For more information on Shiela and her work, click here: Shiela Hale.

The photo was taken last week at the museum. Looking through the lens made me admire the assemblage even more.

Saturday, February 7, 2009


All we could do is stare in awe at this fabulous, feathered display. This afternoon, Tom turkey strutted his stuff along the side of the park road, leaving behind prehistoric claw prints in the snow. In all his inflated glory, he was the highlight of today's hike. (And what an eerie garbled gobble!) Check out the flashy black and white patterns of his feathers, the perfect fan of his tail, and the surprise of his pale blue eyeshadow against his crimson head and neck. For several minutes, his strange and bold beauty shook us out of ourselves into the vivid day.

Here are the final four lines from R. S. Thomas' poem, "The Calling":

.... Learn the thinness
of the window that is
between you and life, and how
the mind cuts itself if it goes through.

This is another piece from The Poetry of Our World: An International Anthology of Contemporary Poetry, edited by Jeffery Paine with Kwame Anthony Appiah, Sven Birkerts, Joseph Brodsky, Carolyn Forche and Helen Vendler, from Harper Collins Publishers, 2000. R. S. Thomas is from Wales. Click on image to enlarge.

I just remembered -- in October, I wrote a "postcard" about wild turkeys for wigleaf . Click on the magazine title to read it. You can also read my flash fiction piece, "One-Handed Prayer," by clicking on the link at the bottom of that page.

Wednesday, February 4, 2009

Inky Meditation

Late the other night, I told my younger daughter that I felt like drawing. She said "DO IT!" So, after a stretch of not drawing, I got out my dipping pens, India ink, and an old watercolor pad. I needed to draw. I needed to watch that crisp black line grow across the white paper. The three drawings only got as far as a form of doodling, a warm-up act: some twitchy, loosening patterns and cartoony creatures. Surface play, yet with potential to set out dark roots and bristled vines, to dig into deeper territory.

Meanwhile, it was lovely to get lost in the line. To discover where it led, to follow its meandering path into strange places, to adorn it with little explosions of cross-hatching (had to find that delicate crowquill pen), to enter its spiraling landscapes.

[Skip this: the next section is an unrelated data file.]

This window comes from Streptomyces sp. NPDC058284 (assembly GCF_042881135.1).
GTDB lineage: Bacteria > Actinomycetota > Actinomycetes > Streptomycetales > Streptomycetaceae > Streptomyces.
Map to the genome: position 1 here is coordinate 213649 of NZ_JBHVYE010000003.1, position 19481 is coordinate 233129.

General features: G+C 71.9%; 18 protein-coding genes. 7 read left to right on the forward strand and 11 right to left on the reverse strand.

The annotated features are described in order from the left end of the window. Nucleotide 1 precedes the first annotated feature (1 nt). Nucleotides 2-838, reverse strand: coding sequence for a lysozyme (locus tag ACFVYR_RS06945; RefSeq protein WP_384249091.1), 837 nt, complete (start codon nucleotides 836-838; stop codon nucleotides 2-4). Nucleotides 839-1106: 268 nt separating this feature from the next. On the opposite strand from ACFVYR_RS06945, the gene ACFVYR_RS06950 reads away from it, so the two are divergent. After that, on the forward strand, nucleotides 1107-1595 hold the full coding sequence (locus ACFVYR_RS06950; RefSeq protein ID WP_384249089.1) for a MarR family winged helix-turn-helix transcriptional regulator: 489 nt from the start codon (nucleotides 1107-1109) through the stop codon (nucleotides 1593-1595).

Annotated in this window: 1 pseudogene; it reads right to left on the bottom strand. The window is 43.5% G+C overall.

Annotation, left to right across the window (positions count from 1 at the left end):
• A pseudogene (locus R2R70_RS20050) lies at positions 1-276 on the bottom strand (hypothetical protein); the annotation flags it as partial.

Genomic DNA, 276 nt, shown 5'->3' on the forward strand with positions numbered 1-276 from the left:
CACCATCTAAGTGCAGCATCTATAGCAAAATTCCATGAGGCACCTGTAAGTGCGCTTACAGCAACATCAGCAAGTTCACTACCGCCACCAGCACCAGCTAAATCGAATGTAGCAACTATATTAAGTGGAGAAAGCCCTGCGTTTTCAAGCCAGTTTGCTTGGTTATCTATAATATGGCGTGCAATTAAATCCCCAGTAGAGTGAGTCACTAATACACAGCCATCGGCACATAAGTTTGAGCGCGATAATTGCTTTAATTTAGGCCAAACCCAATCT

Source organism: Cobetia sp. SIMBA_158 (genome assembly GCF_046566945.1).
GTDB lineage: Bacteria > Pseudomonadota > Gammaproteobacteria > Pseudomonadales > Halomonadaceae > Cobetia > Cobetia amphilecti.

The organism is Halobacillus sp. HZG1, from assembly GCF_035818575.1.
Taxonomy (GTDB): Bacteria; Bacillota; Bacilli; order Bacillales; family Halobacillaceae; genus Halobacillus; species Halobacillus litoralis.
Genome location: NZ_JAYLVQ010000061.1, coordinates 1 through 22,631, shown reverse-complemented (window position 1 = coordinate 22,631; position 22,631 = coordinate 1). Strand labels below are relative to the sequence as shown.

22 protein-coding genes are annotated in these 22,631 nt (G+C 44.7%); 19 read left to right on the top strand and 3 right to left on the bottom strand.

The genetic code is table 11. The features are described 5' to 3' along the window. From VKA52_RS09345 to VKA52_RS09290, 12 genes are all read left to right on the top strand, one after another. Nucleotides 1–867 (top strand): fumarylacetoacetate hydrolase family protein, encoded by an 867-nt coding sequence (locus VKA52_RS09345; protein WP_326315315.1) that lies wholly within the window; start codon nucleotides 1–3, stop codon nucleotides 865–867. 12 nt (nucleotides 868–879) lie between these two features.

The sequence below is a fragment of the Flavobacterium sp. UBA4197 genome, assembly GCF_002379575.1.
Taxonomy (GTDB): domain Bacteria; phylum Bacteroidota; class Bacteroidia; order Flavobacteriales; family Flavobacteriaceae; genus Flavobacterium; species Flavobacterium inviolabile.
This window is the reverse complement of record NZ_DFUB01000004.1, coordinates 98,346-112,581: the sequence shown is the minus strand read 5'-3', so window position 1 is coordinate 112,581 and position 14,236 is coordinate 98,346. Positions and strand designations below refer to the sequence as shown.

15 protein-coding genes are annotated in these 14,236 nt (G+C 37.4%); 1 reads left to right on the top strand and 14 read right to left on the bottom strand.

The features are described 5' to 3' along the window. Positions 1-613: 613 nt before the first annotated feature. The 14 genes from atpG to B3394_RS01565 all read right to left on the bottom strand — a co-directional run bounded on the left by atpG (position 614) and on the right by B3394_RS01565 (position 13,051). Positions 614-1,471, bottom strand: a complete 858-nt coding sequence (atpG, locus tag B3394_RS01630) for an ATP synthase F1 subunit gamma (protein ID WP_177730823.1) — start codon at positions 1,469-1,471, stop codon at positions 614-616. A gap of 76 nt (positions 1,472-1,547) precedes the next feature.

I like it when a sudden face grows out of the black swoops and waves. We look at each other with both surprise and recognition. The outer world drops away. Good inky meditation.

Thanks for the cheerleading, Emma. Oh, and the paper was really white, not the blah gray of the above photograph.

Sunday, February 1, 2009


So much glittering ice this winter. The stairs, the brick walk, and the steep driveway are all treacherous runways leading to slapstick crash landings. Especially in the dark. Today: thaw at last. Just saying February sounds warmer. (Parallel mood thaw?)

Here are several selected lines plucked (not in order, sorry -- just wanted that first one first) from Polish poet Wislawa Szymborska's poem "Under a Certain Little Star," translated by Magnus J. Krynski and Robert A. Maguire:

Pardon me, hounded hope, for laughing now and again.

Let happiness be not angry that I take it as my own.

I apologize to time for the muchness of the world / overlooked per second.

I apologize to the cut-down trees for the table's four legs.

I apologize to the big questions for small answers.

This piece appeared in The Poetry of Our World: An International Anthology of Contemporary Poetry, edited by Jeffery Paine with Kwame Anthony Appiah, Sven Birkerts, Joseph Brodsky, Carolyn Forche, and Helen Vendley. (Harper Collins Publishers, 2000)

The photos were taken yesterday, right here inside my own personal ice. Thanks to Thea for the miniature creatures. They make me laugh.